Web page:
20 posted on 11/16/2013 3:54:35 PM PST by Fzob (Jesus + anything = nothing, Jesus + nothing = everything)
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To: Col Freeper

Yep..... probably just you.


21 posted on 11/16/2013 3:54:53 PM PST by sueQ
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To: freedom462

I was raised with a lifeless, religious Methodist Church as the place of church for our family. I went thru a rejection of this misrepresentation of who God is, got into some wild things as a teenager, then at 18 became a Christian at a non-denominational church where church services and church was a celebration of who God really is.

In talking to people about God, I have found that I have to make it known that these lifeless religious services and churches (yes, including some Baptist churches) are not representative of the great adventure and calling that God has called us to live.


22 posted on 11/16/2013 3:58:46 PM PST by RushingWater
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To: Col Freeper; freedom462

Quote all they like, somebody could learn something and see the light.
But your warning does hold water.


23 posted on 11/16/2013 3:58:56 PM PST by moose07 (the truth will out ,one day. This is not the post you are looking for ....move along now....)
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To: freedom462

Probably many of us, me included.


24 posted on 11/16/2013 4:02:29 PM PST by Joann37
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To: freedom462
I grew up going to church infrequently on Sundays (depending on whether mom and dad made us go). I became a Christian at 19, and a lot of the "God words" that long-time Christians used were new to me.

I've been a follower for over 30 years now, so I guess I use some of those "Holy words" now.

25 posted on 11/16/2013 4:04:13 PM PST by MuttTheHoople (Nothing is more savage and brutal than justifiably angry Americans. Don’t believe me? Ask the Germa)
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To: Col Freeper

That is why I was extra special cautious in making this purely a religious and God/spirituality topic without any political connotations. I figured that would make it less likely for anything said here to be taken out of context.


26 posted on 11/16/2013 4:07:14 PM PST by freedom462
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To: freedom462

Me.

I’m not quite sure what you’re getting at with your questions, i.e. in the bible we are encouraged not to be self-sufficient because Christ’s blood is sufficient for us. Self sufficiency is a form of worldliness. I was a very worldly atheist, and have become less attached to the world as a christian. But that means less self sufficient.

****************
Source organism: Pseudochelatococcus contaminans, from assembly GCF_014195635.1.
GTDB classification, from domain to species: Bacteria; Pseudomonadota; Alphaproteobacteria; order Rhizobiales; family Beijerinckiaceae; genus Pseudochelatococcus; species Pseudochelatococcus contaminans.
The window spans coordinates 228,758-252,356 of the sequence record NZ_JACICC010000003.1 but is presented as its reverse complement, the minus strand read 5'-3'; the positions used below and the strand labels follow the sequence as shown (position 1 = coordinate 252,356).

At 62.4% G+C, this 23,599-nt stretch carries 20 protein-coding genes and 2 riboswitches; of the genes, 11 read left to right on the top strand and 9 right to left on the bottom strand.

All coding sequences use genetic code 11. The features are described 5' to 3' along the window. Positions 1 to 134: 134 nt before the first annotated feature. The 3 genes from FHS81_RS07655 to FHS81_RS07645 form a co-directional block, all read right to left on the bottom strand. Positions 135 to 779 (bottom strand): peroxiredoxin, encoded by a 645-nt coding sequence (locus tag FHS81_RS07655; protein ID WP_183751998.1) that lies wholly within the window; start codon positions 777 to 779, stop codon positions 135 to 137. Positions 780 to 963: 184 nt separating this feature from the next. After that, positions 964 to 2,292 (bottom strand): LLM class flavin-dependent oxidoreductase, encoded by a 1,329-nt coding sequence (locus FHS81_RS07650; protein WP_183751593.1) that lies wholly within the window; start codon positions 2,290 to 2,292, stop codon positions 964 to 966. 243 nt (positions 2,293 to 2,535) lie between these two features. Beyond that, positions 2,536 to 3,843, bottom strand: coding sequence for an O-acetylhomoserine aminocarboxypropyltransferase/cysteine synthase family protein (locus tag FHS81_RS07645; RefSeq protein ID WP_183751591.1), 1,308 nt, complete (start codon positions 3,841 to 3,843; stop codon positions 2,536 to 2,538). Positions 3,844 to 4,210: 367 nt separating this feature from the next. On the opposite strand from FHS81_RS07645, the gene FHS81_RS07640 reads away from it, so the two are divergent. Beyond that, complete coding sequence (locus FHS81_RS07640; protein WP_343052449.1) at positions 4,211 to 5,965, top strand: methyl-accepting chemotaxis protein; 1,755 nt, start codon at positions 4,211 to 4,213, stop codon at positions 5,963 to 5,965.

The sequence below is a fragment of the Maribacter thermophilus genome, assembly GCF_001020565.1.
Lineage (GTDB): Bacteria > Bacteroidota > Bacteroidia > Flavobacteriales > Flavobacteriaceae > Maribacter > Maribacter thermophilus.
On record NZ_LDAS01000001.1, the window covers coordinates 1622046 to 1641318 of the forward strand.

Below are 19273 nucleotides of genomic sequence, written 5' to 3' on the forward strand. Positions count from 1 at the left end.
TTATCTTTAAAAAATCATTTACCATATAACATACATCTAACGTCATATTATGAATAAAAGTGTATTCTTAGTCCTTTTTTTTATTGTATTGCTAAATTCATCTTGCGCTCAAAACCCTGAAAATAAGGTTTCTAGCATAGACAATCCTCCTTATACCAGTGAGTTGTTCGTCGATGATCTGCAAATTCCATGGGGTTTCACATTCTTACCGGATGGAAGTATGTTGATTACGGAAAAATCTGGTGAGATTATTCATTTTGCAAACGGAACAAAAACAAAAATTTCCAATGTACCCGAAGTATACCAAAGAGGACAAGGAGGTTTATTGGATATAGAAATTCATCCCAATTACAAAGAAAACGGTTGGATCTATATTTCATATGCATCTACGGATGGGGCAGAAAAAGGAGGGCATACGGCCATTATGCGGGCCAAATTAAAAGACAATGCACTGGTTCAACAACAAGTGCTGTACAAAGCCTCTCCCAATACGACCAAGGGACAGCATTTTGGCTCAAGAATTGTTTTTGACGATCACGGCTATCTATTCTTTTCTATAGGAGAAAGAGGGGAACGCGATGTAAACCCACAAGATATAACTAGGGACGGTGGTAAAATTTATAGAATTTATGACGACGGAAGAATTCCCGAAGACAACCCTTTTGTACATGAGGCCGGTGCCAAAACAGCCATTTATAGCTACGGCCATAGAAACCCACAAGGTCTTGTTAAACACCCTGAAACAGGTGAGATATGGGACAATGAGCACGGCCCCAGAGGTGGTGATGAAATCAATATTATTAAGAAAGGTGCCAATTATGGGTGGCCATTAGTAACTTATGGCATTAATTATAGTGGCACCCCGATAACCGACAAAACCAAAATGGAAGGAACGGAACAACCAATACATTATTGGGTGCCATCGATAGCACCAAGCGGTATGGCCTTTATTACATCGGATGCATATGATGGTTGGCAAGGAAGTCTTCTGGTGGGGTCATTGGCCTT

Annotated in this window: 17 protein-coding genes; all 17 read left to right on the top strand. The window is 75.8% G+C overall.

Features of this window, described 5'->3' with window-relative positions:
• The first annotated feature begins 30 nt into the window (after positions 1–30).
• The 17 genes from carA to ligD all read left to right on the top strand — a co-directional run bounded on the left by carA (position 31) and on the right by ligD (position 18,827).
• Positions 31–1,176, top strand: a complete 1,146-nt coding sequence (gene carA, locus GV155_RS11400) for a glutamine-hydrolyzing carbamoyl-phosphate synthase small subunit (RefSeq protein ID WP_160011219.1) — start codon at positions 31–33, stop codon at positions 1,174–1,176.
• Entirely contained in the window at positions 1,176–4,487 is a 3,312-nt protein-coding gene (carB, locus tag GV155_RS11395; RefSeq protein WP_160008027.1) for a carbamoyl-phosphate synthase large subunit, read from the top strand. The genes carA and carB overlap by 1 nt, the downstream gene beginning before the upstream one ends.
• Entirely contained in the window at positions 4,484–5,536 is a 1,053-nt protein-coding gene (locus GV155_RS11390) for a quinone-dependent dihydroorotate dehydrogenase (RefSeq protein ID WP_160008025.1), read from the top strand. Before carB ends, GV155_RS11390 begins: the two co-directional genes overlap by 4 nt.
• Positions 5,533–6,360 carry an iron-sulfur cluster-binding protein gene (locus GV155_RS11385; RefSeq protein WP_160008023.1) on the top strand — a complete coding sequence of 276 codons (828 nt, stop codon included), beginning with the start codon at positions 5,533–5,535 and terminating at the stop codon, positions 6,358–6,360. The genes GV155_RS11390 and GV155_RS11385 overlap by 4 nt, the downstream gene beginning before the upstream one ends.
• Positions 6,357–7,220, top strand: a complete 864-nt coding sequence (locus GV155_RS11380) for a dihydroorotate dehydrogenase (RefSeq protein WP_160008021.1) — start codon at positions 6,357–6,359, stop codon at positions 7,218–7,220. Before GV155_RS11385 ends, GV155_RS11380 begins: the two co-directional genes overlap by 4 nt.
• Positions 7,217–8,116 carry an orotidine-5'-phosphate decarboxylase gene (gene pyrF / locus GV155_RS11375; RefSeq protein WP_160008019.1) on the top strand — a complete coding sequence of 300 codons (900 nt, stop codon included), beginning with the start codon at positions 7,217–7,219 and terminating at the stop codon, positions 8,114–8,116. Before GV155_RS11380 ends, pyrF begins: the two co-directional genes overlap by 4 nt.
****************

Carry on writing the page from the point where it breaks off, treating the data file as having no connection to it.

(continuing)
My pastor recently gave a sermon on the difference between faith and mores. People raised in christian or supposedly christian homes are more likely to turn out christian just like people raised in moslem homes are more likely to be moslem. That’s the mores aspect. I have met quite a few “christians” with the mores aspect tied down but they’re more worldly than I was as an atheist.


27 posted on 11/16/2013 4:08:43 PM PST by Kevmo ("A person's a person, no matter how small" ~Horton Hears a Who)
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To: freedom462
I was raised very secular, but with strict morals if that makes any sense. We didn't go to Church. My father was a non-practicing Catholic and my mom didn't have any beliefs, but boy were they strict! LOL

My belief wasn't something that happened suddenly. It grew and developed over time. I recall wondering about God and having a sense of the "numinous" when I was young, but didn't fully understand what that was until much later in life. After studying everything from existentialism to Buddhism, I became a Catholic in my 30's.

Looking back, I was always searching for meaning and I would have to give C.S. Lewis the biggest kudos for shaping my thinking and ultimately, the gift of faith which comes from God.

Do I think my experiences have made me more "understanding" of others? I really don't know. I suppose I may find it easier to see things from their perspective even if I completely disagree.

28 posted on 11/16/2013 4:09:09 PM PST by grimalkin (We are a nation under God. If we ever forget this, we are a nation gone under. -Ronald Reagan)
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To: freedom462